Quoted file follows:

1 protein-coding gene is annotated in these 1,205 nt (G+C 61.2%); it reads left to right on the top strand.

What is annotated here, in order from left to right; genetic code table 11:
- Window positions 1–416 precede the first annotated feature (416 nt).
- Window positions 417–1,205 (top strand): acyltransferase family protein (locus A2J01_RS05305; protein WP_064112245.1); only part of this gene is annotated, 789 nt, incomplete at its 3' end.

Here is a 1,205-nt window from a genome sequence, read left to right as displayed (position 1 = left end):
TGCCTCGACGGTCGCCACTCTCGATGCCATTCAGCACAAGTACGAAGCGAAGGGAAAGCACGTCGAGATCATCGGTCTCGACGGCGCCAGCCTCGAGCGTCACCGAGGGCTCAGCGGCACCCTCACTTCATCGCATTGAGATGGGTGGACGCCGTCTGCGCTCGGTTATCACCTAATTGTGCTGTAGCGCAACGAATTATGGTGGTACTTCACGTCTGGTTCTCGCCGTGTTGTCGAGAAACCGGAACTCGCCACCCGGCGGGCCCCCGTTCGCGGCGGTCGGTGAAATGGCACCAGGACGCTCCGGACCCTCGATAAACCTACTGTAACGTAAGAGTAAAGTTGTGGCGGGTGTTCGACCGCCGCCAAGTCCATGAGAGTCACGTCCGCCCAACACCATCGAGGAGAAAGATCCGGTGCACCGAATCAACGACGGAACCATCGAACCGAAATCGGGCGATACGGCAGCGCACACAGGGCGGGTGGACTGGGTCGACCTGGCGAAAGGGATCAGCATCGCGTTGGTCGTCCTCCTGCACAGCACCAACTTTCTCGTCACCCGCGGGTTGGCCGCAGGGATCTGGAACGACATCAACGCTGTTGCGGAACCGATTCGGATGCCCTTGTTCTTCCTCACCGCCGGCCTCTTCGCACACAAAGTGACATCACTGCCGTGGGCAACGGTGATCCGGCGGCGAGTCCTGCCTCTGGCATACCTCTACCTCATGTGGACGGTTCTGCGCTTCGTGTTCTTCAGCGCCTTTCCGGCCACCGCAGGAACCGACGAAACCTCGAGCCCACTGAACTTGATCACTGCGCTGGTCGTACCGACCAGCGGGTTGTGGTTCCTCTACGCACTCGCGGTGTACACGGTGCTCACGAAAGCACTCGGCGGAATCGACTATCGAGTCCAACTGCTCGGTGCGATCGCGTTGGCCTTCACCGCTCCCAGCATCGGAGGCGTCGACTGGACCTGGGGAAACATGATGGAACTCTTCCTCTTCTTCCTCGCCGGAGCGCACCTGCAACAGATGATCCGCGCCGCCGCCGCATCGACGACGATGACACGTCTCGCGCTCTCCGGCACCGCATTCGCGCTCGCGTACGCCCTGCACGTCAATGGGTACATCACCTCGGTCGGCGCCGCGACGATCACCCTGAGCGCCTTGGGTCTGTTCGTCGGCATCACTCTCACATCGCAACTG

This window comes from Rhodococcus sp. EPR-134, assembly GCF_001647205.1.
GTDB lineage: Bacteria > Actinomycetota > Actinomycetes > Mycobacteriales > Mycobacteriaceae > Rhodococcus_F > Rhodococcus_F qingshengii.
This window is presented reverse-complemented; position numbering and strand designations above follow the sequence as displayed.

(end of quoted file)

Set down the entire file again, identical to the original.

1 protein-coding gene is annotated in these 1,205 nt (G+C 61.2%); it reads left to right on the top strand.

What is annotated here, in order from left to right; genetic code table 11:
- Window positions 1–416 precede the first annotated feature (416 nt).
- Window positions 417–1,205 (top strand): acyltransferase family protein (locus A2J01_RS05305; protein WP_064112245.1); only part of this gene is annotated, 789 nt, incomplete at its 3' end.

Here is a 1,205-nt window from a genome sequence, read left to right as displayed (position 1 = left end):
TGCCTCGACGGTCGCCACTCTCGATGCCATTCAGCACAAGTACGAAGCGAAGGGAAAGCACGTCGAGATCATCGGTCTCGACGGCGCCAGCCTCGAGCGTCACCGAGGGCTCAGCGGCACCCTCACTTCATCGCATTGAGATGGGTGGACGCCGTCTGCGCTCGGTTATCACCTAATTGTGCTGTAGCGCAACGAATTATGGTGGTACTTCACGTCTGGTTCTCGCCGTGTTGTCGAGAAACCGGAACTCGCCACCCGGCGGGCCCCCGTTCGCGGCGGTCGGTGAAATGGCACCAGGACGCTCCGGACCCTCGATAAACCTACTGTAACGTAAGAGTAAAGTTGTGGCGGGTGTTCGACCGCCGCCAAGTCCATGAGAGTCACGTCCGCCCAACACCATCGAGGAGAAAGATCCGGTGCACCGAATCAACGACGGAACCATCGAACCGAAATCGGGCGATACGGCAGCGCACACAGGGCGGGTGGACTGGGTCGACCTGGCGAAAGGGATCAGCATCGCGTTGGTCGTCCTCCTGCACAGCACCAACTTTCTCGTCACCCGCGGGTTGGCCGCAGGGATCTGGAACGACATCAACGCTGTTGCGGAACCGATTCGGATGCCCTTGTTCTTCCTCACCGCCGGCCTCTTCGCACACAAAGTGACATCACTGCCGTGGGCAACGGTGATCCGGCGGCGAGTCCTGCCTCTGGCATACCTCTACCTCATGTGGACGGTTCTGCGCTTCGTGTTCTTCAGCGCCTTTCCGGCCACCGCAGGAACCGACGAAACCTCGAGCCCACTGAACTTGATCACTGCGCTGGTCGTACCGACCAGCGGGTTGTGGTTCCTCTACGCACTCGCGGTGTACACGGTGCTCACGAAAGCACTCGGCGGAATCGACTATCGAGTCCAACTGCTCGGTGCGATCGCGTTGGCCTTCACCGCTCCCAGCATCGGAGGCGTCGACTGGACCTGGGGAAACATGATGGAACTCTTCCTCTTCTTCCTCGCCGGAGCGCACCTGCAACAGATGATCCGCGCCGCCGCCGCATCGACGACGATGACACGTCTCGCGCTCTCCGGCACCGCATTCGCGCTCGCGTACGCCCTGCACGTCAATGGGTACATCACCTCGGTCGGCGCCGCGACGATCACCCTGAGCGCCTTGGGTCTGTTCGTCGGCATCACTCTCACATCGCAACTG

This window comes from Rhodococcus sp. EPR-134, assembly GCF_001647205.1.
GTDB lineage: Bacteria > Actinomycetota > Actinomycetes > Mycobacteriales > Mycobacteriaceae > Rhodococcus_F > Rhodococcus_F qingshengii.
This window is presented reverse-complemented; position numbering and strand designations above follow the sequence as displayed.